Billed as the future of urban living, “smart” cities have been on the horizon—and the drawing board—for more than a decade. But this new breed of digitally integrated metropolis, in which embedded technology is used to enhance standards of living and sustainability, is no longer a mere pipe dream as the first wave of “smart” cities has come to fruition in a variety of locations around the world.
Those with visions of flying cars or robots on every corner will have to recalibrate their expectations however, as the technological advancements are largely below the surface. Whether custom-built from scratch, such as the US$35 billion Songdo development in South Korea, or taking the form of a high-tech upgrade to an existing city, such as Bristol in the UK, “smart” cities are characterized by the ubiquity of electronic sensors, which track the performance of traffic, electricity and various other municipal systems then respond by adjusting those systems in real time.
Central to the rise of the “smart” city has been the advent of the “Internet of Things”, a global network that connects physical objects—from environmental monitoring stations to home appliances such as washing machines—and allows them to exchange data to optimize efficiency and maximize resources.
While the “smart” city is unquestionably a global trend—Rio de Janeiro and other South American capitals have won plaudits for innovation in this area, while India recently unveiled plans to develop 100 “smart” cities—Japan has been a pioneer, and the country lays claim to one of the world’s most cutting-edge examples in Fujisawa Sustainable Smart Town (SST), which officially opened in November 2014.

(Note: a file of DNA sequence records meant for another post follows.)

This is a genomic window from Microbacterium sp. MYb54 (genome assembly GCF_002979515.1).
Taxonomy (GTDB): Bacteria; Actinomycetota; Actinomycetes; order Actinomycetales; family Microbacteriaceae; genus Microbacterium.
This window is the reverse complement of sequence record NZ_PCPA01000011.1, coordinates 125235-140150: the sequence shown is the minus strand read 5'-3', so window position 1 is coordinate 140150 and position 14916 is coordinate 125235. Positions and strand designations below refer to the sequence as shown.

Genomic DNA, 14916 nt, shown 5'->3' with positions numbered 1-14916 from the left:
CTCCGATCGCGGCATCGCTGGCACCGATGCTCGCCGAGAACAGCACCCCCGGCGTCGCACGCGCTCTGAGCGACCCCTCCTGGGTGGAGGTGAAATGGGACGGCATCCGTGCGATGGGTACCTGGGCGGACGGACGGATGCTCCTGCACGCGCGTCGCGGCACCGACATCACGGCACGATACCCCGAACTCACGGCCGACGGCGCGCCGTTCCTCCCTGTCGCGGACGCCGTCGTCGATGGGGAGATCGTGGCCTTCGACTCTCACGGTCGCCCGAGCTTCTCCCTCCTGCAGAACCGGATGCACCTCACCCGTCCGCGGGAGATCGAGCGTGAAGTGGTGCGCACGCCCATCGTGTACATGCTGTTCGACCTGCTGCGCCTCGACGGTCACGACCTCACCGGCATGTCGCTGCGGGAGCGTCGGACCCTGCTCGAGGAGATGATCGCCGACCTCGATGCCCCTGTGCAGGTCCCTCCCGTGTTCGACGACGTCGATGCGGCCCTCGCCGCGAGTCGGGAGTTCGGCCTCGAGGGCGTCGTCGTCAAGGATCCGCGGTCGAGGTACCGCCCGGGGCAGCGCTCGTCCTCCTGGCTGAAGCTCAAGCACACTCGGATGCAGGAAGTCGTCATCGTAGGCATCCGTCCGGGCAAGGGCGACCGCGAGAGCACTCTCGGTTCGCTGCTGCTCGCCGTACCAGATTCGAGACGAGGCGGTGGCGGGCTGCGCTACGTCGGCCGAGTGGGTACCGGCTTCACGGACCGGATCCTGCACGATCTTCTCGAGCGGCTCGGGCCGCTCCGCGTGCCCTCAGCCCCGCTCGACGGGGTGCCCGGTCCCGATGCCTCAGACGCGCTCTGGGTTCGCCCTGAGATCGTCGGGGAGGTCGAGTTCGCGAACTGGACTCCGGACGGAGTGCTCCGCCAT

Located southwest of Tokyo in the Kanagawa Prefecture, Fujisawa is the result of a joint project between the Japanese government and 18 private-sector companies, including electronics giant Panasonic. And while it includes the kind of comprehensive interconnectedness and technology-centric infrastructure common to all “smart” cities, what makes the 1,000-home community so groundbreaking is its focus on, and response to, the lifestyle of its residents. Conceived around a vision that seeks to cater for the evolving needs of the town and its residents over the next 100 years, Fujisawa features amenities and systems that react to both automated and human feedback to realize a city that is the perfect union of man and machine. Following the successful completion of Fujisawa, Panasonic recently announced plans for a second “smart” city, Tsunashima SST, in Yokohama.
Says Mr Takeshi Arakawa, Manager, Fujisawa SST Management Team, Panasonic Corporation: “We envision a future in which people can enjoy smart and eco-friendly lifestyles underpinned by optimal and stable use of renewable energy sources. The Sustainable Smart Towns of Fujisawa and Tsunashima are a blueprint for that future, with the aim of achieving maximum energy efficiency through state-of-the-art smart houses designed to promote self-creation and self-consumption of energy.” The future, it seems, has been worth the wait.